Migrate to Windows 7--Slowly, Part 7: Everything Else

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Still with me on the slow migration to Windows 7? If so, it's time to start wrapping up the process, by which I mean installing any programs that didn't get installed by Ninite, copying over your data files and folder, and setting up peripherals like printers.

In other words, the time has come to start living under Windows 7's roof, returning to XP or Vista only when necessary. Before you turn off the lights and lock the door, however, make a list of the programs you still need to install and the data you need to copy.

Allow me to help with the latter. Here's a list of common data you'll want to make sure you don't leave behind:

Documents: Everything in your My Documents folder, and in any other folders you use to store Word files, spreadsheets, presentations, and the like.

Music: If you're an iTunes user, you're probably all set--I covered iTunes migration just the other day. But if you use a different program and/or keep your MP3s in a folder other than My Music, make sure to copy them over.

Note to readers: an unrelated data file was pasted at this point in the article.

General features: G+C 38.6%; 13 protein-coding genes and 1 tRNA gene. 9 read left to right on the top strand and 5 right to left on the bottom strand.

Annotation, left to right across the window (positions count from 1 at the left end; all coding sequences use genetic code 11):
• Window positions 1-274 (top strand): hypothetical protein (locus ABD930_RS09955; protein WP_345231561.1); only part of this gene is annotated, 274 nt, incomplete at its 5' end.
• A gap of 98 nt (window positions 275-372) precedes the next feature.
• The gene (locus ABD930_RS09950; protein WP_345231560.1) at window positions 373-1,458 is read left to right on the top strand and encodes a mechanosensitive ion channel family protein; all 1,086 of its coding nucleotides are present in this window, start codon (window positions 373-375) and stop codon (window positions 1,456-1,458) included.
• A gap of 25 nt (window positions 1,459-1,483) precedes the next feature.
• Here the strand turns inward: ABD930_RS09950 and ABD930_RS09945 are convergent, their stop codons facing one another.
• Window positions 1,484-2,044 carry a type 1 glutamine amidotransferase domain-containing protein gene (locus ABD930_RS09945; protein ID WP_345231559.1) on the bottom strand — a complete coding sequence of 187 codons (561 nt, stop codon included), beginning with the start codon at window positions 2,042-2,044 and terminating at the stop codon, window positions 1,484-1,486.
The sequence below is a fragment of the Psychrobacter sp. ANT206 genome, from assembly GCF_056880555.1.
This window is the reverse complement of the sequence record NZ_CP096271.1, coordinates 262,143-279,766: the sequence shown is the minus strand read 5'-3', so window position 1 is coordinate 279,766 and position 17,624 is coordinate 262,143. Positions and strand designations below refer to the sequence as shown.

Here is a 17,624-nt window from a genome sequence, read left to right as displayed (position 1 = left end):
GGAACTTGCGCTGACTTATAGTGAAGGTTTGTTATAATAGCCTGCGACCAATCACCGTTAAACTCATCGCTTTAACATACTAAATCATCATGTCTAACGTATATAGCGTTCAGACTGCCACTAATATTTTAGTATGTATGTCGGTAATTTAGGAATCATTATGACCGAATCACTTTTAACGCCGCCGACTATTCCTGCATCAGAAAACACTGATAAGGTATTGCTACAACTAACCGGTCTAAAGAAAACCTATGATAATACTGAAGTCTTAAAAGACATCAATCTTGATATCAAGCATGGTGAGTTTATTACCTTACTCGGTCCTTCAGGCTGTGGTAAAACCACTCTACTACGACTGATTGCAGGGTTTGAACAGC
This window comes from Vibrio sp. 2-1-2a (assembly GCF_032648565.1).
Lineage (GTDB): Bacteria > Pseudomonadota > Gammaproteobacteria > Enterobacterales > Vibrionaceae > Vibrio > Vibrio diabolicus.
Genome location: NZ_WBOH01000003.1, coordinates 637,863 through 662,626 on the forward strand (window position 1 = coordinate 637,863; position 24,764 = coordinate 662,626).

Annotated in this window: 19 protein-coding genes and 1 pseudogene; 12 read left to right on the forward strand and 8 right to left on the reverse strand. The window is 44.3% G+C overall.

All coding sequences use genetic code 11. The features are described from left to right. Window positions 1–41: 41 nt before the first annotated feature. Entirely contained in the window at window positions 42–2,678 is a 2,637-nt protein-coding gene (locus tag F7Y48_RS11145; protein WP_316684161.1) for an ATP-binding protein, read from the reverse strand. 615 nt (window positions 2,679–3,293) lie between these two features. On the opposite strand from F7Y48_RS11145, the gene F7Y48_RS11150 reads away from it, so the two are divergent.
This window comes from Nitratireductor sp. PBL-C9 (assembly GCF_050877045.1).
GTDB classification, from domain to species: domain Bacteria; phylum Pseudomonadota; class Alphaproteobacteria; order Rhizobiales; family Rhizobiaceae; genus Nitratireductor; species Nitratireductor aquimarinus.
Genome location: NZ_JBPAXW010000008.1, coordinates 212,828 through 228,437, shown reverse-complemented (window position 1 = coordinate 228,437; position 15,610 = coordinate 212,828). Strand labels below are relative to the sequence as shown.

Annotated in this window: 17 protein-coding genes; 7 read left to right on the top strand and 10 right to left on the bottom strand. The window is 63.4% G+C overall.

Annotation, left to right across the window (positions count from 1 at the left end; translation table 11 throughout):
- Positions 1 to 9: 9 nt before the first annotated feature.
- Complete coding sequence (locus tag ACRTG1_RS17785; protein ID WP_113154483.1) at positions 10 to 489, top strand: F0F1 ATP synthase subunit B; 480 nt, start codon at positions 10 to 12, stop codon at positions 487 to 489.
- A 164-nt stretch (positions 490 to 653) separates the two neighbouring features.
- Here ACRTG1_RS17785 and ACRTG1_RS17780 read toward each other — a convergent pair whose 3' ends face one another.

Photos: Most folks store them in the My Pictures folder, so all you have to do is copy the contents to the eponymous folder in Windows 7. Same goes for...

Videos: Most folks store them in the My Videos folder, so, again, copy the contents to that same folder in Windows 7.

Financial records: If you use Quicken or Microsoft Money, your best bet is probably to use either program's built-in backup option, saving the backup file(s) to an easy-to-find spot on your Windows 7 partition (the Documents folder, for example), then run the program in Windows 7 and restore the backup.

E-mail: If you use Gmail, Yahoo, or another Web-based mail service, you're golden. Just sign into your accounts as usual using your browser. However, if you hang your e-mail hat in Outlook, Outlook Express, Thunderbird, or Windows Live Mail, things get a lot trickier. Because I can't possibly cover the migration steps for all those programs, I'm going to advise a little Google searching to find the instructions you need. They're out there.

As I've noted before, the beauty of this slow migration is that if you forget something, no problem: You can copy it over as needed.

At some point, perhaps after a month or so, you can make this move more permanent by shrinking the old partition and enlarging the new one. More on that in a future post.

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